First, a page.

A year ago, most analysts on Wall Street were betting Best Buy would go belly up, like its rival Circuit City. But now the Richfield-based company is being hailed as "one of the biggest turnarounds in retail history,"according to The New York Times.
Best Buy stock is among the top performers on Wall Street, with a gain of nearly 240 percent this year. Other retailers are trying to figure it out how the retailer survived and thrived in the age of Amazon.
The Times says credit goes to a relatively unknown new CEO who took over not long after a scandal involving the previous chief executive and the departure of founder Richard Schulze. Schulze resigned amid declining sales, although he now serves as Chairman Emeritus at the company.
French-born Hubert Joly took over in August 2012. He had been chief executive of privately-held Carlson, which owns the travel service Carlson Wagonlit, the Radisson Hotel chain and T.G.I. Fridays restaurants. The Times says that's why investors didn't know him. And because the search for a new CEO took nine months, most assumed many others had turned down the job.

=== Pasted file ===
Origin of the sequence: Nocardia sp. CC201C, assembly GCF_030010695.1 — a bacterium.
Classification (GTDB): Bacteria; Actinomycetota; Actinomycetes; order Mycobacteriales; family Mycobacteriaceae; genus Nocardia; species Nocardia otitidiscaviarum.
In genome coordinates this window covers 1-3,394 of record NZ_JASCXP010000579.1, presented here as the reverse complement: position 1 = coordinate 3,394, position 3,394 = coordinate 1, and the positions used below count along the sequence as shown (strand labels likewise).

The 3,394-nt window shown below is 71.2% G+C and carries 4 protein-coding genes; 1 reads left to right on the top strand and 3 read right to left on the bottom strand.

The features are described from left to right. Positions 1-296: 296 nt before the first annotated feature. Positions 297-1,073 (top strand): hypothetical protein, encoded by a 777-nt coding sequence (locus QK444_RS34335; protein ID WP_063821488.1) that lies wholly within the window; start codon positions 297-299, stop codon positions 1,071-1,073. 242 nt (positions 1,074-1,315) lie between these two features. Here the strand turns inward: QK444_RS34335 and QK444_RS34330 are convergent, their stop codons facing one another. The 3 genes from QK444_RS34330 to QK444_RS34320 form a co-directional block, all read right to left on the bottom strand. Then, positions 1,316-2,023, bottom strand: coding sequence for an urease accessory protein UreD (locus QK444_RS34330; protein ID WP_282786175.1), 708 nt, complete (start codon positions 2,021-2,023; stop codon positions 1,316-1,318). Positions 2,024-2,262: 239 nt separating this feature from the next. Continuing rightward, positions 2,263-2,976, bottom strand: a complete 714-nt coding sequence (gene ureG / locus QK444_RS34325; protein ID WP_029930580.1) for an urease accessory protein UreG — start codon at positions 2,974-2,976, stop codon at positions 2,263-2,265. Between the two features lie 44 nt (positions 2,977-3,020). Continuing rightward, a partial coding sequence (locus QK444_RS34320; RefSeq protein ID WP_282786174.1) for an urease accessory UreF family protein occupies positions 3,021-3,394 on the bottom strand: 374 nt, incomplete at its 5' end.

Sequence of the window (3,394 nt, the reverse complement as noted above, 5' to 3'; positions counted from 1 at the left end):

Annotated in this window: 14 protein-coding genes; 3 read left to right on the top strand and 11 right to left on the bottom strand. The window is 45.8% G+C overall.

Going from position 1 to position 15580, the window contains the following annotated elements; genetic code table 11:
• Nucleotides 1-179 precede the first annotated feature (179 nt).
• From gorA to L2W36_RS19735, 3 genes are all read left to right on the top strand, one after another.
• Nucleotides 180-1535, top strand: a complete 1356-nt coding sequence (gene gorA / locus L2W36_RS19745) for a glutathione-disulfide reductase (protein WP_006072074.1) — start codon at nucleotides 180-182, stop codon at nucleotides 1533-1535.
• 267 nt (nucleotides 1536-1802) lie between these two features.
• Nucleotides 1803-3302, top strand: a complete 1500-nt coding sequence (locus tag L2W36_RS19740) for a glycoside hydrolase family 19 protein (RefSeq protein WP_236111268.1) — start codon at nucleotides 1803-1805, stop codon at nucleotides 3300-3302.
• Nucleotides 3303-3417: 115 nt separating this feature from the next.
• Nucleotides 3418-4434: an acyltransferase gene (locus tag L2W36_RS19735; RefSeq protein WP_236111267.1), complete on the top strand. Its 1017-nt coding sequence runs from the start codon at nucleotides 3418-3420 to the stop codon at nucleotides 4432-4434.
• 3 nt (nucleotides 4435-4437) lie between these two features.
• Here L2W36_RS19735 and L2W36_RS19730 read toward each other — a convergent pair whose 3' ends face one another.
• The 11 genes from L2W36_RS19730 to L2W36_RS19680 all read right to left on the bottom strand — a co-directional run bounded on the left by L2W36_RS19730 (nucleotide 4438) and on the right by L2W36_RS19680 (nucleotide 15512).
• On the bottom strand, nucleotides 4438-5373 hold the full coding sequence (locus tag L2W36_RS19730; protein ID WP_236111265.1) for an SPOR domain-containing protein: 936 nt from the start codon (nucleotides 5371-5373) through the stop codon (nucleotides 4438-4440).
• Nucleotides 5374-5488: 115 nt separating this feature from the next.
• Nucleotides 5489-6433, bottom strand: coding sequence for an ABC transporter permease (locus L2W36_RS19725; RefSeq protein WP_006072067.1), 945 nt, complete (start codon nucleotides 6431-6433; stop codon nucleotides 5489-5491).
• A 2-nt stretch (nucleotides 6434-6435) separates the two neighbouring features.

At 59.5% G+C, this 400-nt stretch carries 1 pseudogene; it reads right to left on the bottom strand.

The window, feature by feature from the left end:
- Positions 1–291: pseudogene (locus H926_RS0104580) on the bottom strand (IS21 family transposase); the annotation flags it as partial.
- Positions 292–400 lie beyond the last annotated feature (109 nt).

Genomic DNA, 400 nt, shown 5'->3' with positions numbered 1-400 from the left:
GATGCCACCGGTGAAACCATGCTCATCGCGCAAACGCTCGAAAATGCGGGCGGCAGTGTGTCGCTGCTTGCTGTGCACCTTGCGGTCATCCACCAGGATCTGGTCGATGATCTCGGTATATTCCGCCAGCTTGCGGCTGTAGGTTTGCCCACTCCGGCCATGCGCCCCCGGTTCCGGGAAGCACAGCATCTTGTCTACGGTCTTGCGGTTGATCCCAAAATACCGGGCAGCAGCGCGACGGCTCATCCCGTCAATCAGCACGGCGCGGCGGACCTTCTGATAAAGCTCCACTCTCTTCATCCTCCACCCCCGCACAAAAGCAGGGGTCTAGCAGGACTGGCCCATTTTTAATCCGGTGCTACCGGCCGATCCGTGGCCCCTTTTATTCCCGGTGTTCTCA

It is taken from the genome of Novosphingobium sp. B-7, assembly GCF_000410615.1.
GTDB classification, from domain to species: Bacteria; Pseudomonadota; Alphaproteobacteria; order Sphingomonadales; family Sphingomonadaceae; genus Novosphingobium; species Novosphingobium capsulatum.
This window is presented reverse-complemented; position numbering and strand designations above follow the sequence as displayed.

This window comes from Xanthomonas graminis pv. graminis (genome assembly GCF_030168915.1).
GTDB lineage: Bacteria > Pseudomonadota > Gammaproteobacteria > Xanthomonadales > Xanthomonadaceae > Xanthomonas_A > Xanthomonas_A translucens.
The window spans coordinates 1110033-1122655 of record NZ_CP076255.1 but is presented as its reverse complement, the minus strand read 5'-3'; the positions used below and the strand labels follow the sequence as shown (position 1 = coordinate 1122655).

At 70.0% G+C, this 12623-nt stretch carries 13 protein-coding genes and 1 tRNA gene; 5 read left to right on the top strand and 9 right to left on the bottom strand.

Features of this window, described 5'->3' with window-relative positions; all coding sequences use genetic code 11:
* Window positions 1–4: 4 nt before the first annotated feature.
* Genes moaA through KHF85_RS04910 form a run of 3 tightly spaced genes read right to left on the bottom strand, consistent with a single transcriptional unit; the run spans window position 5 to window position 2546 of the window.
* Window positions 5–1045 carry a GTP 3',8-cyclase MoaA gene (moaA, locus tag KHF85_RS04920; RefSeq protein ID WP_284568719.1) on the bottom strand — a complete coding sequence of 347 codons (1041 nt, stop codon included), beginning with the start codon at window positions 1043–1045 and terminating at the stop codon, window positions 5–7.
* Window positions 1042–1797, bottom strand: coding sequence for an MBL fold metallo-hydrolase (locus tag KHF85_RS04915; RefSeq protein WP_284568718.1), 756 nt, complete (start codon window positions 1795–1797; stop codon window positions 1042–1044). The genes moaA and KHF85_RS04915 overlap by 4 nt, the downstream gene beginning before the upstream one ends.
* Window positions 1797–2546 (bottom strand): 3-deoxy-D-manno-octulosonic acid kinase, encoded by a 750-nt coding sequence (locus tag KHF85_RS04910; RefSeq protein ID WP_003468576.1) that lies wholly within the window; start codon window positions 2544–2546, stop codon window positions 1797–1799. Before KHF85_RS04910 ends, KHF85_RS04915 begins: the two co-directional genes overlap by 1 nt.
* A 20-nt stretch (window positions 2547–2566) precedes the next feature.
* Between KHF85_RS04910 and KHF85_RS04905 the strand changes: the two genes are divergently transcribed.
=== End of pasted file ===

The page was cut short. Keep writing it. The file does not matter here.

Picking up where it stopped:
One of the trends that’s helping Best Buy is the age of the average television. Flat-screens first saw strong sales between 2004 and 2006, and since they last about nine years, a large number of early adapters should soon be looking to replace them.
MPR News reported that Best Buy stock took a fourth quarter dip when the company announced it planned to be competitive during the holiday season. Still, it reported third quarter net income of $54 million, compared with a $10 million loss a year ago.
In a Star Tribune profile, Joly told reporters the company was pleased with its turnaround strategy. The "Renew Blue" campaign boosted online sales, made better use of showroom floor space and emphasized in-store customer experience.
"We are very pleased witht he first year of the transformation, but the glass is half-empty," Joly said. "We will be on a multiyear journey."